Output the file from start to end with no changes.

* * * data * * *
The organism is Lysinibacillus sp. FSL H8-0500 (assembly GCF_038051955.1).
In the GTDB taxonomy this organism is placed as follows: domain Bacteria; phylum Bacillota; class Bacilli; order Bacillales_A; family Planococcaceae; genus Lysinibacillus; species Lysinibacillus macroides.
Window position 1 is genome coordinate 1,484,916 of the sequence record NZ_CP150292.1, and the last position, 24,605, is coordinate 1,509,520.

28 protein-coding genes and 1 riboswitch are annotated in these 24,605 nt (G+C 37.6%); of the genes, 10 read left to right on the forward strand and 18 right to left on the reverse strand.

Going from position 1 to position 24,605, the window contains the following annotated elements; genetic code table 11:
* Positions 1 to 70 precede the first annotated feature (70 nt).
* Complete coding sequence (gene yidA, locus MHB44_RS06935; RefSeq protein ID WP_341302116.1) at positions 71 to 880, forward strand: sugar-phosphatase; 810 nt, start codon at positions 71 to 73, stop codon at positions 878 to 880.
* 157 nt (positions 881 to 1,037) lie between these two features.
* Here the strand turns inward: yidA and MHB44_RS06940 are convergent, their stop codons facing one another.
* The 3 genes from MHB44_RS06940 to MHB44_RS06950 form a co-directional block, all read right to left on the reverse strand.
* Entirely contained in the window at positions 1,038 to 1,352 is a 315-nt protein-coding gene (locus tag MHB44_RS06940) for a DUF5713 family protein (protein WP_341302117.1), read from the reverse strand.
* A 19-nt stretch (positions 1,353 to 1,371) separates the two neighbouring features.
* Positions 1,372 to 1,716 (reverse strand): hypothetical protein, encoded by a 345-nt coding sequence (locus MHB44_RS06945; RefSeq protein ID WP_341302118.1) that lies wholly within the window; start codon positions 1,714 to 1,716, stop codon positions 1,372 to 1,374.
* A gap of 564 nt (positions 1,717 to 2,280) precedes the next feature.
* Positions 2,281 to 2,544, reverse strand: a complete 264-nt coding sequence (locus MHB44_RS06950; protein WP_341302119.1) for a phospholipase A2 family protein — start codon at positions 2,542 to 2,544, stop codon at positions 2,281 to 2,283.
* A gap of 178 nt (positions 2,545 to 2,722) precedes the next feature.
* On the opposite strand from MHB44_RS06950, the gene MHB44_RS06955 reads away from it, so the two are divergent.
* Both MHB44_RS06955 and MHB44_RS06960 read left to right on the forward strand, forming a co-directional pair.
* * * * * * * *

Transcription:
The organism is Lysinibacillus sp. FSL H8-0500 (assembly GCF_038051955.1).
In the GTDB taxonomy this organism is placed as follows: domain Bacteria; phylum Bacillota; class Bacilli; order Bacillales_A; family Planococcaceae; genus Lysinibacillus; species Lysinibacillus macroides.
Window position 1 is genome coordinate 1,484,916 of the sequence record NZ_CP150292.1, and the last position, 24,605, is coordinate 1,509,520.

28 protein-coding genes and 1 riboswitch are annotated in these 24,605 nt (G+C 37.6%); of the genes, 10 read left to right on the forward strand and 18 right to left on the reverse strand.

Going from position 1 to position 24,605, the window contains the following annotated elements; genetic code table 11:
* Positions 1 to 70 precede the first annotated feature (70 nt).
* Complete coding sequence (gene yidA, locus MHB44_RS06935; RefSeq protein ID WP_341302116.1) at positions 71 to 880, forward strand: sugar-phosphatase; 810 nt, start codon at positions 71 to 73, stop codon at positions 878 to 880.
* 157 nt (positions 881 to 1,037) lie between these two features.
* Here the strand turns inward: yidA and MHB44_RS06940 are convergent, their stop codons facing one another.
* The 3 genes from MHB44_RS06940 to MHB44_RS06950 form a co-directional block, all read right to left on the reverse strand.
* Entirely contained in the window at positions 1,038 to 1,352 is a 315-nt protein-coding gene (locus tag MHB44_RS06940) for a DUF5713 family protein (protein WP_341302117.1), read from the reverse strand.
* A 19-nt stretch (positions 1,353 to 1,371) separates the two neighbouring features.
* Positions 1,372 to 1,716 (reverse strand): hypothetical protein, encoded by a 345-nt coding sequence (locus MHB44_RS06945; RefSeq protein ID WP_341302118.1) that lies wholly within the window; start codon positions 1,714 to 1,716, stop codon positions 1,372 to 1,374.
* A gap of 564 nt (positions 1,717 to 2,280) precedes the next feature.
* Positions 2,281 to 2,544, reverse strand: a complete 264-nt coding sequence (locus MHB44_RS06950; protein WP_341302119.1) for a phospholipase A2 family protein — start codon at positions 2,542 to 2,544, stop codon at positions 2,281 to 2,283.
* A gap of 178 nt (positions 2,545 to 2,722) precedes the next feature.
* On the opposite strand from MHB44_RS06950, the gene MHB44_RS06955 reads away from it, so the two are divergent.
* Both MHB44_RS06955 and MHB44_RS06960 read left to right on the forward strand, forming a co-directional pair.